S03E22 (1st March 1972). Written by Alan Plater, directed by Peter Cregeen
John Watt decides that Jarman (James Grout) should be targeted. He doesn’t have any specific evidence of wrongdoing, just a sense that Jarman is a bad ‘un (as Watt admits, he dislikes anyone who owns a bigger house than he does but isn’t as clever).
Jarman, despite being absent from the previous episode, still managed to cast quite a shadow. And before he finally appears in this one, Watt pops round to his palatial house (decked out in the latest early seventies fashions) to have a friendly chat with his wife (played by Patricia Heneghan).
Heneghan gives Mrs Jarman a brittle and slightly distracted air that’s very effective. She might be surrounded by all the trappings of success (a silver ball that opens out into a cigarette holder, plush furnishings, etc) but there’s plainly something awry.
When Jarman eventually returns and invites Watt over for a drink, the fault lines in the relationship between Mr and Mrs Jarman (not to mention Jarman’s own increasing levels of tension) are laid bare. The sparring between Windsor and Grout is the clear highlight of the episode – Watt’s affable and polite, but nevertheless he manages in getting Jarman riled to the point of fury. The pair exchange punches, but John Watt’s (of course) is the harder one.
Like most dramas of this period, SS:TF wasn’t afraid of lengthy scenes. In this episode though, I had a feeling that there was a little too much cutting away from the Watt/Jarman confrontation (a pity it wasn’t allowed to play out from beginning to end).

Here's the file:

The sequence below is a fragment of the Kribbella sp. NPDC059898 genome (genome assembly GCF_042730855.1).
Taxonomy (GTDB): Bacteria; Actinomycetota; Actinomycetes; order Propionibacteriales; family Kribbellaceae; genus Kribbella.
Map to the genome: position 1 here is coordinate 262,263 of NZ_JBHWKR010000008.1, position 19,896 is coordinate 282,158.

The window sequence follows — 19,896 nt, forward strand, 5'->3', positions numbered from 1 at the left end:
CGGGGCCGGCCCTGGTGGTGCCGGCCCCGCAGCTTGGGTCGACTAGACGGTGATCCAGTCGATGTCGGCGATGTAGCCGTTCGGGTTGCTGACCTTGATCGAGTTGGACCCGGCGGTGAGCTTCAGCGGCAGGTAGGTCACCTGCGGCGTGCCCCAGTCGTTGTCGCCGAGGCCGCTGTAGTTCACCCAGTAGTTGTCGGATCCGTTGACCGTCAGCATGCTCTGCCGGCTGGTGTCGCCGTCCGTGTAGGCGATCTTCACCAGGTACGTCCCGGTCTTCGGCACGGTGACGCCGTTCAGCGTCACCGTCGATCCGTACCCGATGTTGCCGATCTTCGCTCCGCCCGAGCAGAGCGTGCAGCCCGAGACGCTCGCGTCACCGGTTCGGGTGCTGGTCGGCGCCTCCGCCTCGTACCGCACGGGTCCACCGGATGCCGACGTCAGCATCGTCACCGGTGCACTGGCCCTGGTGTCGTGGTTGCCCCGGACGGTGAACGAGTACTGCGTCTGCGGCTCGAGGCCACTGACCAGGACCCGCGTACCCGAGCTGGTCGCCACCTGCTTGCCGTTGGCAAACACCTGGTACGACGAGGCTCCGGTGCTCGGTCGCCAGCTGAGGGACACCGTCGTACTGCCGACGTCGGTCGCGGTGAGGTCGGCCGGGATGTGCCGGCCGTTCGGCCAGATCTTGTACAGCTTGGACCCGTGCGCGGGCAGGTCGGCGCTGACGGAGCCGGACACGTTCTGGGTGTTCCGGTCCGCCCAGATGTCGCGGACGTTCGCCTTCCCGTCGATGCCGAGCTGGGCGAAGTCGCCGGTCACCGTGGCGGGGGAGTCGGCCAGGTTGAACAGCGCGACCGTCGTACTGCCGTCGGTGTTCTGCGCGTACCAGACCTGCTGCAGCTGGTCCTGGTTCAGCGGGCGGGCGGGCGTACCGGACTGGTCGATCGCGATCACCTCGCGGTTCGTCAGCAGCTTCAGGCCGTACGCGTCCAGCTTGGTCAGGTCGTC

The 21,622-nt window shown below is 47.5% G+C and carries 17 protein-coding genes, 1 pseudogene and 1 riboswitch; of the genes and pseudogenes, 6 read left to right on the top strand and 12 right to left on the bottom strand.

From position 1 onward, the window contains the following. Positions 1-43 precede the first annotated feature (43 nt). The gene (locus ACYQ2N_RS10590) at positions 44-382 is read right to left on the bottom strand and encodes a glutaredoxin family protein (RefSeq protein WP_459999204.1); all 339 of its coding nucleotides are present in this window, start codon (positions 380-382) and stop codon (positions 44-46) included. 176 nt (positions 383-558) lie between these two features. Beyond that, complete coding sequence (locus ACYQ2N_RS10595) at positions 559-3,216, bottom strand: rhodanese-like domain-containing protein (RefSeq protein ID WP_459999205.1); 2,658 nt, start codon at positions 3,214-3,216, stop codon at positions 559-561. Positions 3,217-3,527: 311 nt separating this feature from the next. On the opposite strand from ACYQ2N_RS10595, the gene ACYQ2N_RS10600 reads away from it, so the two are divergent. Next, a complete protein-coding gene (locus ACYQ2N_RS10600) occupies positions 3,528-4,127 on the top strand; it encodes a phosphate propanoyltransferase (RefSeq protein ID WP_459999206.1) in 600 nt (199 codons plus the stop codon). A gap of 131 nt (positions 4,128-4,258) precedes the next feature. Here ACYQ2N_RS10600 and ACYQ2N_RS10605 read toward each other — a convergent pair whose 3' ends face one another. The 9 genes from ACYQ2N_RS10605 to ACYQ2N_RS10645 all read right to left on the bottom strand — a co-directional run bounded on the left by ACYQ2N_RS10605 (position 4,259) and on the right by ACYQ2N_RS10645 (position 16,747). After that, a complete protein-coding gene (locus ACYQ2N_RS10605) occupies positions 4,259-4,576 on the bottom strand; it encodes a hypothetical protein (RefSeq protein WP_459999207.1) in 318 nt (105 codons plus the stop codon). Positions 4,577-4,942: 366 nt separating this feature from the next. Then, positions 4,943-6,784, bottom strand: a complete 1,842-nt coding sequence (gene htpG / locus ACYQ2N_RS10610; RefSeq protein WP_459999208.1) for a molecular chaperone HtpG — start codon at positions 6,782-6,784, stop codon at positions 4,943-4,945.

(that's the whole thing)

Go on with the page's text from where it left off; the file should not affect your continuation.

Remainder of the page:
Most of the regulars (apart from Barlow and Snow) are present today. Alan Plater gives them all something to do – for example, Cullen is allowed to be his usual sardonic self and Green gets the chance to speak to Mrs Granger, established in the previous episode as the owner of the mucky bookshop. Heather Stoney (as WDS Green) deadpans nicely when the affronted Mrs Granger complains that Jarman attempted to sell her hard-core pornography (far removed from the stuff she peddles).
And given what happens in the final episode of series three, the conversations between Evans and Drake about police corruption are interesting (especially the way that Drake’s eyes nervously flit about when Evans brings the subject up).
As with The Row on the Stairs, the plot is a little opaque. Jarman might be running a protection racket or he could be importing pornography into the country. But it’s never made clear exactly what he’s been up to and his off-screen death (suicide?) at the end of the episode seems to have closed the case. But the fact there’s a next episode caption tells us that isn’t so ….
You Pays Your Money is another typically strong Alan Plater script. As you’d expect, the dialogue is strong throughout (there’s some nice Drake/Green/Evans banter at the start) and the story has good momentum (the interrogation of Nicholson does feel like padding, but that apart the other scenes serve the story well).